The Power of PLAY to Beat Winter Blues
How do you beat winter blues? Does anyone else get sort of bluesy during the winter? After moving from year-round sunny Arizona to four-season Utah, it took me a few years to realize that the sluggish, gloomy, “can’t seem to get my motor going” struggle wasn’t me. Phew, it isn’t a character flaw— or maybe it is, but at least it’s a temporary character flaw. Snow and freezing wind in December is fine. I love a white Christmas. I’m even game for some snow-man building and downhill sledding in January, but as February d-r-a-g-s into March and the sky is still gray and gloomy, I become convinced that I will never see the sun or green grass again. I want to stay hidden under my bed covers and it seems to take a Herculean effort to get me out of bed and moving in the morning.
Learning that my wintertide melancholy was a real thing (seasonal affective disorder) and was common (I’m joined by 10 million Americans), I felt empowered to take back my February & March and rediscover my winter wonderland. Here are three ways I’ve given myself permission to play away the winter blues.
Finding a PLAYFUL Way to MOVE My Body
Exercise in snowy winter was a challenge for me since my go-to routine was out-door walks. But I dislike slipping on icy sidewalks. I’m a wimp in cold weather. So after a series of immobile winters I knew I had to figure out a way to keep moving from January until the sun came out again. If not for my own mental health, then at least for my family’s. I tried the treadmill at the local rec center, but running in place like a hamster—not super exciting. I needed a fun, playful way to move. Something I could look forward to. Something I would actually want to leave my warm, cozy bed covers to do.
I’d read about the multiple benefits of kinetic jumping, from clearing the lymph nodes and boosting your immune system to stimulating a sluggish thyroid and increasing Serotin levels. I needed all of those benefits to help beat winter blues.
And jumping on a trampoline felt a lot more like play than like exercise.
Santa’s elves brought me a minitrampoline for Christmas and I spent the rest of January, February and March jumping my way right out of winter blues.
PLAYING Outside Again
While waking up and jumping to 80s cardio tunes got me out of bed in the morning, I still struggled with feeling cooped up indoors. It was time to make a decision. I decided that winter was cold and that I could still go outside. Mind-blowing, I know. But it was for me. I just decided that I could still go for walks outside. I could put on gloves and earmuffs. My nose would turn pink and drip and I would live. I changed my mind that walks had to happen first thing in the morning and I started going for walks at lunchtime.
Miracles happen when I make a decision, when I set an intention: a friend starting inviting me for spontaneous afternoon walks. This winter I have spent more time outdoors and the cold hasn’t bothered me. I feel more energized. I don’t feel like I’m dragging through winter. In fact, I can hardly believe it’s already March.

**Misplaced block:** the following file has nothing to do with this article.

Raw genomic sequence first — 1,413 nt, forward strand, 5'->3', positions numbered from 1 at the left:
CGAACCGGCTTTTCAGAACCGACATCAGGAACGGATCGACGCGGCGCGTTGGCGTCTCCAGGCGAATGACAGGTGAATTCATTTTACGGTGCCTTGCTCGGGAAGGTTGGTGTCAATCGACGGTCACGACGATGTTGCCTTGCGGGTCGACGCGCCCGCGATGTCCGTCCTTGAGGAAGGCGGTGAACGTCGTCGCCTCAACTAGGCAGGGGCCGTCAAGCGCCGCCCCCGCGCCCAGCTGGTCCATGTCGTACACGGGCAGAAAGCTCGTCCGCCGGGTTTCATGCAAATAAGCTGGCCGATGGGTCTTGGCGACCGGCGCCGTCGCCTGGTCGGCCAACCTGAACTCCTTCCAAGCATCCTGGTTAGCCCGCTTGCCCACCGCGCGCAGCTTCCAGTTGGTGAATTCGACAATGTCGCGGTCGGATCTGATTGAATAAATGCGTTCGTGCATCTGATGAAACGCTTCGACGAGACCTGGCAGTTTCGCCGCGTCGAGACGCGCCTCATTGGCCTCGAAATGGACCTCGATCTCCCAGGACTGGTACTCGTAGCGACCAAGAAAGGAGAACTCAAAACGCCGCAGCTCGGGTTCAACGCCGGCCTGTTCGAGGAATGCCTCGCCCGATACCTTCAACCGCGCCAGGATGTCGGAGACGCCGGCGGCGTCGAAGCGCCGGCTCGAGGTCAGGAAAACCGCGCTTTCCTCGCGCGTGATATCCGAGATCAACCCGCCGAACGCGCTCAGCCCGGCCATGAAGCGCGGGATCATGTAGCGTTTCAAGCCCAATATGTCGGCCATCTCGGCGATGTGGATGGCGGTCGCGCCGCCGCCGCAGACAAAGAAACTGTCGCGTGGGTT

Planning a PLAYFUL Winter Getaway
The third way I’ve made winter more playful is to give myself permission to take advantage of opportunities to getaway. If my husband has a business trip, I give myself permission to ask for help with the kids and tag along. A change of scenery (especially if the weather is warm!) is effective medicine for winter blues. I’ve also found that winter is a great time to go on a writer’s retreat. The kids have fewer sports activities, I’m not as occupied working in the yard & garden, and I can usually find great rates on an airbnb. Holing away with a mug of hot chocolate and a manuscript feels like medicinal hibernation. And I get a lot of work done, too.
For moms with young kids, an overnight getaway may not be in the cards, but you don’t have to travel far or spend money to have a change of scenery. One of the most healing things I discovered when my kids were young was to getaway one night a week to the local library where I could curl up in a couch with a stack of the most recent periodicals and read short articles (nothing too brainy) or even just flip through the pictures. If you’re an introvert like me, any time alone is extremely recharging. If you’re an extrovert, you probably want to plan a night out with friends. In either case, looking forward to some adventures on your calendar will help winter feel more exciting than tedious.
Make Winter Fun
The bottom line is that while winter is cold and gray, it is also magical. Giving yourself permission to play through winter helps you maximize the benefits of winter and diminish the gloom. Find fun ways to stay active. Find a local state park with inexpensive ski rental options. In Utah, the Wasatch State Park offers a $12 cross country package that includes all the equipment rental. This makes a great Saturday afternoon getaway adventure.
Have some fun discovering your winter adventurous self. Making a decision to be more adventurous and giving yourself permission to be more playful can really help to beat those winter blues.